Latest Research on Study Skills

I long for the day when there’s a genuine inclination towards research in education in India – so that decisions about how schools operate, how children are taught and how teachers do their jobs can be based on more than just gut instinct, who shouts loudest, who pulls most rank or ‘how it’s always been done’.

There are no lack of opinions on the right way to DO education. As was famously said, everyone who ever went to school considers themselves to be something of an expert on the subject. This makes it all the more fascinating to see an article like the New York Times one (see link below).


New York Times article – Study Habits

(click on link above to read the article)

Whilst the conclusions drawn from the research about ‘learning styles’ will surprise many educators, especially in the more ‘progressive’ schools in India I hope that many parents of our school will see the support from the research for the approaches TSRS has taken to utilising weekly tests in the Middle School and introducing the Mindspark programme for Maths.

The research also gives a strong indication for what most of us have intuitively known for a long time – last minute cramming and mugging is;
a) an exceptionally poor way to prepare for tests and exams,
b) a very good way to ensure that when a student comes to build on that knowledge later, they will find their recollection of it in the longer term severely lacking.

The latter point is very relevant. It is my belief that this, more than anything, contributes to teachers having to re-teach material from the year(s) before to students, which then gives them strain to complete their syllabus and encourages a straight ‘chalk and talk’ delivery to rush through the material. That’s when the individual attention to student needs gets squeezed out and class life becomes ‘survival of the fittest’. It’s also where the motivation to go out to tutors becomes so strong.

Research like this forces us to realise how important it is to break out of bad, ineffective old habits when it comes to study if we really want each child to fulfil their true potential.

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2 Responses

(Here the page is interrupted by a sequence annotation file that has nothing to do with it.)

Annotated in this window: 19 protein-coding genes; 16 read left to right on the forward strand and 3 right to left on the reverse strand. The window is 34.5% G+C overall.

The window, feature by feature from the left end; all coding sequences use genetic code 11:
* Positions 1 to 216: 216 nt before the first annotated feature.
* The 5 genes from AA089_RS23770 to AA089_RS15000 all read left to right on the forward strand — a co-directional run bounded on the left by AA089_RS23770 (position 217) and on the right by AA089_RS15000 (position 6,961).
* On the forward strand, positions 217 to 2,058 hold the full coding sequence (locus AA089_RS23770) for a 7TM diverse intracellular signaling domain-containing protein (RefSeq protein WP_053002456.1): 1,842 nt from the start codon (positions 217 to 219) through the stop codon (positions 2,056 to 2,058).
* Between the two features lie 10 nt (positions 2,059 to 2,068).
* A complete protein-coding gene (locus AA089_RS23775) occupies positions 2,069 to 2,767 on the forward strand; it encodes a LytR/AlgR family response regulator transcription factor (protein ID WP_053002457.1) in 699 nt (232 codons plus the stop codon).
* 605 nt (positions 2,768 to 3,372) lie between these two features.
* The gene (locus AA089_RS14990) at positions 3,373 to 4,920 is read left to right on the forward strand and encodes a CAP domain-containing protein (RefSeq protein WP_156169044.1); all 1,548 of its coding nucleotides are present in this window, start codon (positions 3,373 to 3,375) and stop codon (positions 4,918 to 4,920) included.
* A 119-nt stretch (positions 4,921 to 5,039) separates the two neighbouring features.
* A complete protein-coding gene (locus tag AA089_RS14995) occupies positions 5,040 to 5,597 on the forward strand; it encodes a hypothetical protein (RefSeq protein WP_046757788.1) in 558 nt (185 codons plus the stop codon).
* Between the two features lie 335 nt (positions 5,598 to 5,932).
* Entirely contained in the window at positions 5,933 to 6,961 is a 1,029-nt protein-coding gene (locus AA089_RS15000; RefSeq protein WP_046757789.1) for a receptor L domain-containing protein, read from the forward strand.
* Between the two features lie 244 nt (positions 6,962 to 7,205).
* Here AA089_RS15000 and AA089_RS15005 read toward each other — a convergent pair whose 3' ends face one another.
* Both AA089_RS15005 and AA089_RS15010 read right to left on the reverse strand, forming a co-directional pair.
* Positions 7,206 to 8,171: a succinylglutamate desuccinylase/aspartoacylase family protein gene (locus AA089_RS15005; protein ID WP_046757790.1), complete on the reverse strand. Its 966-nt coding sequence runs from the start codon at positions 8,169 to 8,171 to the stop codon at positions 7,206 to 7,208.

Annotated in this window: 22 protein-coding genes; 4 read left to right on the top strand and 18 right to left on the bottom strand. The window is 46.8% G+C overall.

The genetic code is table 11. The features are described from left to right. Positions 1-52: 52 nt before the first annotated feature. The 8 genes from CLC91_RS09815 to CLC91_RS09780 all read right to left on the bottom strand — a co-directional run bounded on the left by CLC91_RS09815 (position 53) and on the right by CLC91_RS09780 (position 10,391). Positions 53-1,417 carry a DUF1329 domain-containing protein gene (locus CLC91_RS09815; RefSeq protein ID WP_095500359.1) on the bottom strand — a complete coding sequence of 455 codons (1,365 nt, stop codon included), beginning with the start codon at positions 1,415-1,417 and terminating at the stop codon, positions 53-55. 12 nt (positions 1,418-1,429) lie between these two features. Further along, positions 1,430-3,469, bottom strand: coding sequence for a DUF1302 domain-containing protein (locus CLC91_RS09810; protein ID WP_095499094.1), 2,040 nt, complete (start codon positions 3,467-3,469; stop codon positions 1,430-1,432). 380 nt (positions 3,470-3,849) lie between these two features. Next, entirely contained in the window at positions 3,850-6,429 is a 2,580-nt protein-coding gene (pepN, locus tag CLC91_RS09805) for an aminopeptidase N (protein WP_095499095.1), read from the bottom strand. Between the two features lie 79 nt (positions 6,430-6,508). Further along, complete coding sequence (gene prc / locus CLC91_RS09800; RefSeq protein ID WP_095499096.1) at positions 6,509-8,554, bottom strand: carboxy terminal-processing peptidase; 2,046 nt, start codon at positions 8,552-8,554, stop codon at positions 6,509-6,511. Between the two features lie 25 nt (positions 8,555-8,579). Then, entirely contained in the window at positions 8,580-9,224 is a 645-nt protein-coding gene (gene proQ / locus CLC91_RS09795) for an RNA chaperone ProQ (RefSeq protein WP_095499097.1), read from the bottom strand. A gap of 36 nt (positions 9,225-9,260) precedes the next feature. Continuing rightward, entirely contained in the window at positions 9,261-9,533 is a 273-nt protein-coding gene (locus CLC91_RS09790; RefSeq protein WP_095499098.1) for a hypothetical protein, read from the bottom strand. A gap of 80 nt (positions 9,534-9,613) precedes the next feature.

1. An interesting read. It is indeed true that India badly requires an Indian Education Service, of the same repute and at par with the Indian Administration Service, that would surely make a BIG difference. For it is education and education alone that can accelerate the process of (sustainable) development.

  2. Thanks for the article. It is thought provoking and I can vindicate it.

    Particularly, following sentence:

    “What we think is happening here is that, when the outside context is varied, the information is enriched, and this slows down forgetting,”

    Above sentence, now when I read it, make me feel so great about my father. He used to ask me to study at different places (say stairs, terrace, balconies etc) in the house. His view used to be that I will get quickly bored if I keep studying on study table all the time and every time. Knowingly or unknowingly, his attempt was actually helping me because even today (15 yrs later), I remember few theories (e.g. Uncertainty Principle) so distinctly, that whenever I am asked to recall them, I notice that I am actually recalling the context first and associated theory later.

    And needless to say, that I follow the same practice with my son now.

    Thank you very much, Mr. Mark, for the article.

    Best Regards
    Ashish Gilotra

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